The rift is fed by the conflicting visions for the country between former president Álvaro Uribe and his successor, Juan Manuel Santos.
The right-wing candidate is Iván Duque, whose only experience is as a one-term senator. He has been endorsed by Uribe, the most popular leader Colombia has had in decades. His support has been his biggest asset but also his biggest weakness. Duque’s youth and relative lack of experience make him a target, with rivals pushing the perception that Uribe will be the one holding the real power to reverse Santos’s peace accord.
The other candidate is Gustavo Petro, a former guerrilla member and previously the mayor of Bogota. Many see him as a threat to the political status quo. Despite the fact that he had been considered a toxic candidate by the political elites, he has been rising in the polls and filling streets and city squares like no other candidate without a political machinery.
Petro brings hope to the young and those historically marginalized, promising free education for all, elimination of extraction industries and a significant reduction of the rampant inequality the country faces. He supports the peace deal and is popular even in some regions traditionally known as home to “Uribistas.” But many fear that his triumph will mean the beginning of a populist era, and his reputation as an inefficient manager makes foreign investment and national business leaders question the future stability of the country.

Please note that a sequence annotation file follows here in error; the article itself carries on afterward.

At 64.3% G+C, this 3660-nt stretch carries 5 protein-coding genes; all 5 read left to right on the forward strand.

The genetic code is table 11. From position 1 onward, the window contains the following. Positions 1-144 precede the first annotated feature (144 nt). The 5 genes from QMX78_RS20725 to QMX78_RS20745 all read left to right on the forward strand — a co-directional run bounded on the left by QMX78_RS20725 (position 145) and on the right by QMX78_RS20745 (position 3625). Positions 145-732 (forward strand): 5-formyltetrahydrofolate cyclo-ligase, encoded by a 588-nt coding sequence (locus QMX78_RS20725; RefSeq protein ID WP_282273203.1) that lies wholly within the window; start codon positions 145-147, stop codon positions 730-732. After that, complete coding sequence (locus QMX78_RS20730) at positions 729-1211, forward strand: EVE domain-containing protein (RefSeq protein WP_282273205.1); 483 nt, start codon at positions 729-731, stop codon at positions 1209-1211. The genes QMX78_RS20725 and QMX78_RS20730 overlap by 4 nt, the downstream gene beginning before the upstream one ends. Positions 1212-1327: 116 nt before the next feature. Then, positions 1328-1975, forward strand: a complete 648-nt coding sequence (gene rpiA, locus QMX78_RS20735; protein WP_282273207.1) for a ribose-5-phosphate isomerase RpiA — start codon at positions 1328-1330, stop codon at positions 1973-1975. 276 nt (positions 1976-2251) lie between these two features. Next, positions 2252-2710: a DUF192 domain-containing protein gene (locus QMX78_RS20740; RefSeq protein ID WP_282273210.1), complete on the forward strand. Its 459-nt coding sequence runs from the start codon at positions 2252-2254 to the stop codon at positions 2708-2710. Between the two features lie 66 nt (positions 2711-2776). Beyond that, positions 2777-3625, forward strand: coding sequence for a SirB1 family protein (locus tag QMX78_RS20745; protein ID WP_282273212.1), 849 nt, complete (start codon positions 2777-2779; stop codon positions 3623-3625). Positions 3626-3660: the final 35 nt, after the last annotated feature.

Colombia is still struggling to overcome decades of violence and hate. The arrival of a new government should bring optimism and hope for the years to come. But the two front-runners represent a more divided future for the country. If opinion polls are right, the second round will be Duque against Petro. Whoever wins will face a ferocious opposition, making it very difficult to have a functioning government.
During the referendum campaign in 2016 that sought citizen approval of the peace deal, fights during family dinners became the norm. That polarization persists. One glance at social media shows the downgraded tone of our current political atmosphere. Every campaign seems to have its own troll farm with the sole purpose of discrediting people with opposite views.
We need to elect a unifying leader. Let’s hope the polls are wrong. Colombia electoral law calls for a second round if no candidate gets 50 percent of the vote this Sunday. If a more centrist candidate manages to pass to the second round, the country could rally around a healing and constructive political project.
The middle options are Humberto de la Calle, Germán Vargas Lleras and Sergio Fajardo.
De la Calle is the most experienced but has also been burnt by being the chief negotiator of the peace agreement. Vargas Lleras was Santos’s vice president, but he is seen as playing traditional politics supported by a well-oiled machinery. Fajardo, the former mayor of Medellin and governor of Antioquia, seems to have successfully claimed the centrist mantle in public opinion. The problem: He can come across as bland.
With Fajardo polling in third place with around 16 percent of the electorate, and the other two with support in the single digits, the chances of choosing a unifying candidate seem unlikely. We could be condemned to be divided for years to come.